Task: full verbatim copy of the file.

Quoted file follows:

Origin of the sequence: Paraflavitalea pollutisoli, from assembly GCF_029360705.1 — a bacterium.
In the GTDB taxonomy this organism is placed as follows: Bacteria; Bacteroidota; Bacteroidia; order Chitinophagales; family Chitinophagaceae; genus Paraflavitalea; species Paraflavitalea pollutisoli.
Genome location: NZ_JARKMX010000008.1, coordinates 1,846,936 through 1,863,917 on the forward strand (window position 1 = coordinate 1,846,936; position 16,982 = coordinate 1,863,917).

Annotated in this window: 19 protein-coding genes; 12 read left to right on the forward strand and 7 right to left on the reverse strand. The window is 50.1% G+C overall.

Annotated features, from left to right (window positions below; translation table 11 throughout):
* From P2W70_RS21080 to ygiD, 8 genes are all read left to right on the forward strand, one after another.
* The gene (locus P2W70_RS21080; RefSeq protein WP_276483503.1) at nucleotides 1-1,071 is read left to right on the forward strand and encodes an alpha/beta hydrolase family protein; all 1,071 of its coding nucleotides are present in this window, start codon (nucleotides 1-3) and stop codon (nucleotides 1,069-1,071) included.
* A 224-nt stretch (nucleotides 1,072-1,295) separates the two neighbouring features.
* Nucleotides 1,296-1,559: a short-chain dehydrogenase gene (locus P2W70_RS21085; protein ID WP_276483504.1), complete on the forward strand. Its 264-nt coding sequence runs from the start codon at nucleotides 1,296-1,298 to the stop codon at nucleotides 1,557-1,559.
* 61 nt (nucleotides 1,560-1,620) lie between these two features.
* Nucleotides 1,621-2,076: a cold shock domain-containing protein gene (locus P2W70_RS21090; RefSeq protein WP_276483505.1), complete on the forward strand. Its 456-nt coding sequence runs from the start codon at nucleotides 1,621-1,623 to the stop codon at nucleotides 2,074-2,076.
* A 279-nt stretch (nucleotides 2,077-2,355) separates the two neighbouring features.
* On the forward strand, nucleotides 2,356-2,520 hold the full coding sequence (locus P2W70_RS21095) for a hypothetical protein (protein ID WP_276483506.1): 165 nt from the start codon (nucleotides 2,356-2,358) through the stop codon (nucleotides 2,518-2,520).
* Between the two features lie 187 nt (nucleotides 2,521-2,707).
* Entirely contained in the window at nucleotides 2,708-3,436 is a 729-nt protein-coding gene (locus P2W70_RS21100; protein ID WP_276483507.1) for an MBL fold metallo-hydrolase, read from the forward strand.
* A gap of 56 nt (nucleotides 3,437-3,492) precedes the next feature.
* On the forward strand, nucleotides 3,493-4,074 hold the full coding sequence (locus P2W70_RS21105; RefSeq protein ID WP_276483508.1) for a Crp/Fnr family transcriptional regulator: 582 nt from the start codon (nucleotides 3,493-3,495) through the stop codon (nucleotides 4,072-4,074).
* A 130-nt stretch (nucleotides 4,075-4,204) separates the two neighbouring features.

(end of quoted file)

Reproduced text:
Origin of the sequence: Paraflavitalea pollutisoli, from assembly GCF_029360705.1 — a bacterium.
In the GTDB taxonomy this organism is placed as follows: Bacteria; Bacteroidota; Bacteroidia; order Chitinophagales; family Chitinophagaceae; genus Paraflavitalea; species Paraflavitalea pollutisoli.
Genome location: NZ_JARKMX010000008.1, coordinates 1,846,936 through 1,863,917 on the forward strand (window position 1 = coordinate 1,846,936; position 16,982 = coordinate 1,863,917).

Annotated in this window: 19 protein-coding genes; 12 read left to right on the forward strand and 7 right to left on the reverse strand. The window is 50.1% G+C overall.

Annotated features, from left to right (window positions below; translation table 11 throughout):
* From P2W70_RS21080 to ygiD, 8 genes are all read left to right on the forward strand, one after another.
* The gene (locus P2W70_RS21080; RefSeq protein WP_276483503.1) at nucleotides 1-1,071 is read left to right on the forward strand and encodes an alpha/beta hydrolase family protein; all 1,071 of its coding nucleotides are present in this window, start codon (nucleotides 1-3) and stop codon (nucleotides 1,069-1,071) included.
* A 224-nt stretch (nucleotides 1,072-1,295) separates the two neighbouring features.
* Nucleotides 1,296-1,559: a short-chain dehydrogenase gene (locus P2W70_RS21085; protein ID WP_276483504.1), complete on the forward strand. Its 264-nt coding sequence runs from the start codon at nucleotides 1,296-1,298 to the stop codon at nucleotides 1,557-1,559.
* 61 nt (nucleotides 1,560-1,620) lie between these two features.
* Nucleotides 1,621-2,076: a cold shock domain-containing protein gene (locus P2W70_RS21090; RefSeq protein WP_276483505.1), complete on the forward strand. Its 456-nt coding sequence runs from the start codon at nucleotides 1,621-1,623 to the stop codon at nucleotides 2,074-2,076.
* A 279-nt stretch (nucleotides 2,077-2,355) separates the two neighbouring features.
* On the forward strand, nucleotides 2,356-2,520 hold the full coding sequence (locus P2W70_RS21095) for a hypothetical protein (protein ID WP_276483506.1): 165 nt from the start codon (nucleotides 2,356-2,358) through the stop codon (nucleotides 2,518-2,520).
* Between the two features lie 187 nt (nucleotides 2,521-2,707).
* Entirely contained in the window at nucleotides 2,708-3,436 is a 729-nt protein-coding gene (locus P2W70_RS21100; protein ID WP_276483507.1) for an MBL fold metallo-hydrolase, read from the forward strand.
* A gap of 56 nt (nucleotides 3,437-3,492) precedes the next feature.
* On the forward strand, nucleotides 3,493-4,074 hold the full coding sequence (locus P2W70_RS21105; RefSeq protein ID WP_276483508.1) for a Crp/Fnr family transcriptional regulator: 582 nt from the start codon (nucleotides 3,493-3,495) through the stop codon (nucleotides 4,072-4,074).
* A 130-nt stretch (nucleotides 4,075-4,204) separates the two neighbouring features.